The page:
Narrating The Self In Chimamanda Ngozi Adichie's Purple Hibiscus Akinwumi Olutola Olafisayo


Akinwumi Olutola Olafisayo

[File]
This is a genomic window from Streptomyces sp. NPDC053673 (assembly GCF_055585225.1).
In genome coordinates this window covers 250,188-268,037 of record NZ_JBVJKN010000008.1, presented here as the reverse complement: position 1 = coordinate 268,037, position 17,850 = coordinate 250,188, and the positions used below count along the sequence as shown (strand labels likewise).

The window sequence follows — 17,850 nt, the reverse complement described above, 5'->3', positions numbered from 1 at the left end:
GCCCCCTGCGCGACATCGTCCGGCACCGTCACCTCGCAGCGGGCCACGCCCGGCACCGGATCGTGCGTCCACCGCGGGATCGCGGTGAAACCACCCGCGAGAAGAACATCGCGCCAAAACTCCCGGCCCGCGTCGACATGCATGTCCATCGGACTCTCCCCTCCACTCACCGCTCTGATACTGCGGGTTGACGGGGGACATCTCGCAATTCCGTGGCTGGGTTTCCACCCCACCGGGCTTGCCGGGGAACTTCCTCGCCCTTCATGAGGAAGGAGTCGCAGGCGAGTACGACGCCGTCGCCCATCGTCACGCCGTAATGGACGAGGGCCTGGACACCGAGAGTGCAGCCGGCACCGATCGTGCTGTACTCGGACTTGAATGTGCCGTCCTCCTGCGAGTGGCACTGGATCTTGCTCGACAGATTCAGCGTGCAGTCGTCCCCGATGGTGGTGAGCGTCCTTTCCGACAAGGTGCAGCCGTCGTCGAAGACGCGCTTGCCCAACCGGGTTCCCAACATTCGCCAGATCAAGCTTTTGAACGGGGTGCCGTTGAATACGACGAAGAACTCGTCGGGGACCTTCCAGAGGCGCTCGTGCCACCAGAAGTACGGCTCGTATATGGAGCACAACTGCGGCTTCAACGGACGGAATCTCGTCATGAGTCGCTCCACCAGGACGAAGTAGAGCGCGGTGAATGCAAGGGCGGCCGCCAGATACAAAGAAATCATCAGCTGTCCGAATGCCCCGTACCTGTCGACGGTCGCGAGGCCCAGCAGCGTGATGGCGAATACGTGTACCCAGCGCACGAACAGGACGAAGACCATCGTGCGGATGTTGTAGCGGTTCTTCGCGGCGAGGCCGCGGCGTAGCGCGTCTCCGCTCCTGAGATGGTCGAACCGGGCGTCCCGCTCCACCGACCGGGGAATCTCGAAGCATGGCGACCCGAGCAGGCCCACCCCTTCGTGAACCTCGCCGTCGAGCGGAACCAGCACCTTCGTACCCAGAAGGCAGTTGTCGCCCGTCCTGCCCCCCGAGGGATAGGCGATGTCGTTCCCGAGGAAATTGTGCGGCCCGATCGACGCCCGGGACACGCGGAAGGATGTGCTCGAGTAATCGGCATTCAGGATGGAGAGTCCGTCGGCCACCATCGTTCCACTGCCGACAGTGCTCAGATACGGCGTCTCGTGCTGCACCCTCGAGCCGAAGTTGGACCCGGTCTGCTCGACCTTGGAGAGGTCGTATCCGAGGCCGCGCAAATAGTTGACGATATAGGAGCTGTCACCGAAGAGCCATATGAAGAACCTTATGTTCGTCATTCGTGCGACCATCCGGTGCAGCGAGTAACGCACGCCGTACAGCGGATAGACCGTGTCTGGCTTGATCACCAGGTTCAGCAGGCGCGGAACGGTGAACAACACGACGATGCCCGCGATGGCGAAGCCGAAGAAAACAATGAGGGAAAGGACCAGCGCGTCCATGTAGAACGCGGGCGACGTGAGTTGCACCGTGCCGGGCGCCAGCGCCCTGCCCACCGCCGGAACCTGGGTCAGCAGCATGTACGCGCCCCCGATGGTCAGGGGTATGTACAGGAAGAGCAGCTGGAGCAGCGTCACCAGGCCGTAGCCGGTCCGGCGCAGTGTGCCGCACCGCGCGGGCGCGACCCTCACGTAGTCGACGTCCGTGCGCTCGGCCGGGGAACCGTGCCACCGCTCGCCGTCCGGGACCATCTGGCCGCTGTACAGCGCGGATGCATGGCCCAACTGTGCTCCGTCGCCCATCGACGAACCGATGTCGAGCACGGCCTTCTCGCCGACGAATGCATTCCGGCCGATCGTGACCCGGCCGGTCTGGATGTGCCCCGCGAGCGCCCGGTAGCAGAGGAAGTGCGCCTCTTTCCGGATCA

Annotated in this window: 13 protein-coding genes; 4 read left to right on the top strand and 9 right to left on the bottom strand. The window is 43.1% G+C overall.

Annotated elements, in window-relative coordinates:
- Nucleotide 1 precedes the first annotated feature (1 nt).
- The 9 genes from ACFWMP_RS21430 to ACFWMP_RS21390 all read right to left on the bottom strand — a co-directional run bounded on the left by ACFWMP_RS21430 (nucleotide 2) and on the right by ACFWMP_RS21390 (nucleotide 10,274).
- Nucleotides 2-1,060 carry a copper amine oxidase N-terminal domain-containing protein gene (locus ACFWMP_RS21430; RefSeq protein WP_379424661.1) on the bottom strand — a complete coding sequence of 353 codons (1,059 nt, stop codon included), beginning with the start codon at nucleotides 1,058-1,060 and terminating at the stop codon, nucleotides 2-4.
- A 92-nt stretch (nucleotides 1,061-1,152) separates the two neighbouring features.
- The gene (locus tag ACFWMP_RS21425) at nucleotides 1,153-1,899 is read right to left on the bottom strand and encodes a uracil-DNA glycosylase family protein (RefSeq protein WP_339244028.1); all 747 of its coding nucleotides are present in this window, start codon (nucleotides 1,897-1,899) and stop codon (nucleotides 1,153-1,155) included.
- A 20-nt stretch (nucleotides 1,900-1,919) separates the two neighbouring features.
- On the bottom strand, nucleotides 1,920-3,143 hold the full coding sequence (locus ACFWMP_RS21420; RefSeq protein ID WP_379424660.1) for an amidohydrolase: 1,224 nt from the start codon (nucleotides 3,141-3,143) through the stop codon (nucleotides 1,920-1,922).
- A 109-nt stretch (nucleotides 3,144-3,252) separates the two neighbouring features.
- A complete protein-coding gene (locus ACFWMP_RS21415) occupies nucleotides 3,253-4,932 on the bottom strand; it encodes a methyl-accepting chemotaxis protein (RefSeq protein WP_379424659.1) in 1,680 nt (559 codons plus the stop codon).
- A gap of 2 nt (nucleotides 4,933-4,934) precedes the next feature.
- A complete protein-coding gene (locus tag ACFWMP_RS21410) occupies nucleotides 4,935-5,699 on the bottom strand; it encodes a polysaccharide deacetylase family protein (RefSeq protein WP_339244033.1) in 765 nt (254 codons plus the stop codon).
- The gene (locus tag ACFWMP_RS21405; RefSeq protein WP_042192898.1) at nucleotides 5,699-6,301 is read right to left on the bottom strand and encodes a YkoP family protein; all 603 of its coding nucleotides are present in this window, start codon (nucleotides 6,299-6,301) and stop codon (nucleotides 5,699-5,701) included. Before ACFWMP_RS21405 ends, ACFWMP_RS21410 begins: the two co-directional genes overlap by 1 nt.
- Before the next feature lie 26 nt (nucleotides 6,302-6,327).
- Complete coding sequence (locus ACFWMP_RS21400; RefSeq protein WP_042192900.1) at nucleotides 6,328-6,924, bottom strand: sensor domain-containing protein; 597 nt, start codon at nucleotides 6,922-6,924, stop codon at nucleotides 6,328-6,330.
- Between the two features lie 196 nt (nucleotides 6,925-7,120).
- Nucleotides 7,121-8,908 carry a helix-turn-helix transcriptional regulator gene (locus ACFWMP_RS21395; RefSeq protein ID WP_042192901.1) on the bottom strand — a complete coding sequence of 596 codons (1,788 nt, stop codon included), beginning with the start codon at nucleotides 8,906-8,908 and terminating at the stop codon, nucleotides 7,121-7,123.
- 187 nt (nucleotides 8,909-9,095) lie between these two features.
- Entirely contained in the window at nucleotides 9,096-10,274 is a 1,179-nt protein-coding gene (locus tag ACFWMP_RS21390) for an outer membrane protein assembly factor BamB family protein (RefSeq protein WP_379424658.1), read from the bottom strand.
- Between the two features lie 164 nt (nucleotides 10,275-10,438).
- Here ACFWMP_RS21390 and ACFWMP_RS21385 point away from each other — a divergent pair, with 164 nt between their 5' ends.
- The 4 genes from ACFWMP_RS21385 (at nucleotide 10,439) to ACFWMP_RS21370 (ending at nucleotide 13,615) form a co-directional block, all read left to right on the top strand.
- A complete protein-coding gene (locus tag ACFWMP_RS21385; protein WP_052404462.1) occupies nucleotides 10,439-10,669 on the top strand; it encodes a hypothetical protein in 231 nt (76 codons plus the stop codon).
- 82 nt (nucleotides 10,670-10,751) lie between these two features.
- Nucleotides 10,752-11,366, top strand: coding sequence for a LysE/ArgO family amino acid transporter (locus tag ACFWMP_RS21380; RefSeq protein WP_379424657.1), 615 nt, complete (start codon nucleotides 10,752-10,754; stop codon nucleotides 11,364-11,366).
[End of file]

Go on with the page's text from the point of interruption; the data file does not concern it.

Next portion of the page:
This paper is to review the main characteristics of first-person narrative. It is evident that Adichie successfully use this as a technique in the novel. First-person narrative is indicative of an emerging psychological individuation for it gains direct access into the mind of the narrator – her feelings, experiences and thoughts. The narrator is engaged in a form of extensive monologue which the reader overhears and has the initial advantage of gaining sympathy. Temporally, the time of the story is always in the present for the reader's growing knowledge of the narrator is simultaneous with her own growing self-knowledge, both of which happen as the story unfolds. Also, whether the first-person narrator is just an observer or a major participant, we have to take the narrative tone, neutral or involved, she has adopted into consideration. In conclusion, first-person narrative affords the author the rhetoric of ironic distance, between the real author and the narrator, between that narrator and the other characters, and between them and the reader.